The World Meteorological Organisation has updated its forecast on when the crucial threshold of 1.5 degrees of heating will be passed, finding that there is now a 66% chance this will be breached between now and 2027.

It is yet another alarm, about the urgency and importance of climate action, which scientists have been sounding with increasing frequency and volume for the best part of forty years, and they hope will be yet another wake up call. There is a sense that if people aren’t already awake to this, then they must surely be deaf by now, or consciously not listening, but many people still don’t understand the relevance to their own lives or the impacts of not taking action, and for those that have heard the alarm, many lack clarity about what they can do about it.

This latest report is worrying, but not surprising. With an expected El Nino later this year (which will raise temperatures) replacing a persistent La Nina event (which acted to suppress global temperatures), there is likely to be a 0.4C spike in global temperatures as winds above the Pacific push warm surface water back towards South America. This will add to already increasing temperatures globally because of the continued build-up of greenhouse gases in the atmosphere from fossil fuels. Reaching this threshold is a bad thing, but has been forecast for some time. This announcement brings the likelihood of that temperature being exceeded forwards, but it does not yet mean that we have lost any chance of meeting the Paris climate goal of restricting temperature increases to less than 1.5C. This is because the temperature needs to be consistently above 1.5C over a period of years for this to happen, and that may take a further 10-20 years. It does however start to make it look highly unlikely that we will manage to restrain temperatures to this level in future, and this requires urgent action to cut emissions which we seem reluctant to do. Every tenth of a degree of added warmth will cause more death and damage globally, and could risk tipping earth systems beyond recovery point, and that would be catastrophic for people and wildlife.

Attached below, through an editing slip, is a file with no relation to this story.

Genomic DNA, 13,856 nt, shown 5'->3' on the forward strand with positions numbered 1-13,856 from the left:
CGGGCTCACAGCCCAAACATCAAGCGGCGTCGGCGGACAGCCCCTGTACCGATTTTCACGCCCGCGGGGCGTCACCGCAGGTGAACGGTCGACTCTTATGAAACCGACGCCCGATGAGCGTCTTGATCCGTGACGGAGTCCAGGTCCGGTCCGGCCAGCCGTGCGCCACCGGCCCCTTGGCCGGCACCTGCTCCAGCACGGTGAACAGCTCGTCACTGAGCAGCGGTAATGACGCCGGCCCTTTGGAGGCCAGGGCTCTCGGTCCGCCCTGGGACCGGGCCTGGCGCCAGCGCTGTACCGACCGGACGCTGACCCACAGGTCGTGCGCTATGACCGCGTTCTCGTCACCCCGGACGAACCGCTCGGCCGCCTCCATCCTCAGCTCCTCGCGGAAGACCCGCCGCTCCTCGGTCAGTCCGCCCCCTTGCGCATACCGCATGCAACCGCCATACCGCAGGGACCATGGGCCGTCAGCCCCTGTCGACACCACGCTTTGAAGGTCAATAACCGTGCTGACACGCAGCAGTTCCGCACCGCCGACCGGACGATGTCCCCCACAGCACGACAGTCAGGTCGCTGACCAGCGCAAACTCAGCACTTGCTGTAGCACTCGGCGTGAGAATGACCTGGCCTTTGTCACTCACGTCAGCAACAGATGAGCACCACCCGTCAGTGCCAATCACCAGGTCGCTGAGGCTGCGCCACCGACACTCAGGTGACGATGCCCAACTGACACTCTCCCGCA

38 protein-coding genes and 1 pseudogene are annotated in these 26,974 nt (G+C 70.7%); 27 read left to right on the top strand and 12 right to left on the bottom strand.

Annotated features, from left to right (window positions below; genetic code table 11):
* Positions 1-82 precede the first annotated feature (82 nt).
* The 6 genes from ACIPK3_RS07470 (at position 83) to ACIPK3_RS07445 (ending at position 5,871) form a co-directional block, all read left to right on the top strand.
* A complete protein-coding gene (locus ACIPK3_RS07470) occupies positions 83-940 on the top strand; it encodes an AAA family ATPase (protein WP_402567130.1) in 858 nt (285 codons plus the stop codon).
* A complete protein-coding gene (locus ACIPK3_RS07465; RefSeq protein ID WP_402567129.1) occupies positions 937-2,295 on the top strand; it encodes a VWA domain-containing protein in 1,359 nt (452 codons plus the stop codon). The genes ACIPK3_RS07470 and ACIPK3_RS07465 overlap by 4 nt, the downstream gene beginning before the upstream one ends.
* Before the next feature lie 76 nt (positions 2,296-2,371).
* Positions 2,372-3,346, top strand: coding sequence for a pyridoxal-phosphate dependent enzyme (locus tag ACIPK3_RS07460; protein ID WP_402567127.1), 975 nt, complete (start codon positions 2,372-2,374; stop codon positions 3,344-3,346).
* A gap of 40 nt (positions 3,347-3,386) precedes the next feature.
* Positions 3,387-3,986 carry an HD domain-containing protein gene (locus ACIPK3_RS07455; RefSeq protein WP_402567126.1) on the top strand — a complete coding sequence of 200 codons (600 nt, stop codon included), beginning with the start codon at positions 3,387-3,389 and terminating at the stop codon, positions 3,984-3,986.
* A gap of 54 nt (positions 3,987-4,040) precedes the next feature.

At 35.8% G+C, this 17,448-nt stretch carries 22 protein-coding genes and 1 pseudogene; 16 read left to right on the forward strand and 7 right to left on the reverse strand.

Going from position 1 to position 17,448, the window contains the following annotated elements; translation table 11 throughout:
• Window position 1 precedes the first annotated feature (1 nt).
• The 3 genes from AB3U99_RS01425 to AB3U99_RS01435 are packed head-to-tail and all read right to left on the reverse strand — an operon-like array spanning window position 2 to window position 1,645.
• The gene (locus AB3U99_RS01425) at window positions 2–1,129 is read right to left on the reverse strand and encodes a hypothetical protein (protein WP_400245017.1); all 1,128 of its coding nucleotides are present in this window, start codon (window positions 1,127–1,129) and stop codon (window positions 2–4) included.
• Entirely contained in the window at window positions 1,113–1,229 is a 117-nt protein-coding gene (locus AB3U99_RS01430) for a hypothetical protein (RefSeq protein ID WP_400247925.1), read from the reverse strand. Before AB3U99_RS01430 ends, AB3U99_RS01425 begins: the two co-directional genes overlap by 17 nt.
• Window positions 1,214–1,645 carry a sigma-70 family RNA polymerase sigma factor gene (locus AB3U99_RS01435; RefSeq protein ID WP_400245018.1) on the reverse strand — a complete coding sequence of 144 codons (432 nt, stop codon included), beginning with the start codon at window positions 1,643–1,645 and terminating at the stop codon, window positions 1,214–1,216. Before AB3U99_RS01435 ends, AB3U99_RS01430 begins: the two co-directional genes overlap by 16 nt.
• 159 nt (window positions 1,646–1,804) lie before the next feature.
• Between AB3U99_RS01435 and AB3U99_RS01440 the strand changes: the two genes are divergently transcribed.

We are seeing increasingly worrying trends of escalating temperatures, with records being broken and more extreme and devastating weather events that are destroying lives and livelihoods in every part of the world. Whilst it might not be permanent at this stage, this announcement is still deeply troubling, and is a stark reminder that the climate crisis is already here. This updated forecast shows that the window for action is closing and even faster than we previously estimated.

So if scientists have been sounding this alarm for the past 40 years, why haven’t we done more to stop it? Climate change is not optional, it is happening whether we like it or not. It needs concerted action, but the understanding of solutions is still very low. The priority it is given in decision making is still minimal. There is very little funding to do the right thing, and too many perverse subsidies still in effect to carry on doing the wrong things. Our political cycles encourage short-termism, and the decision-making processes are too laborious and filled with red tape, so we are still trying to build projects which answer problems from 20 or 30 years ago, and not today. And people who want to do the right thing still don’t have sufficient agency, or a sense of authority, to make the changes necessary. There is an awful lot to do. The Scottish Government’s Climate Change Delivery Plan, which is being written throughout 2023, will hopefully go some way to answering some of these issues. It really must if we are going to succeed in Scotland, but will need the buy in from the whole of government, not just the climate team. And it needs the buy in of

private business, local authorities, communities and each of us as consumers. Our government was one of the first to declare a climate emergency in 2019. It’s time we all started acting like it was one.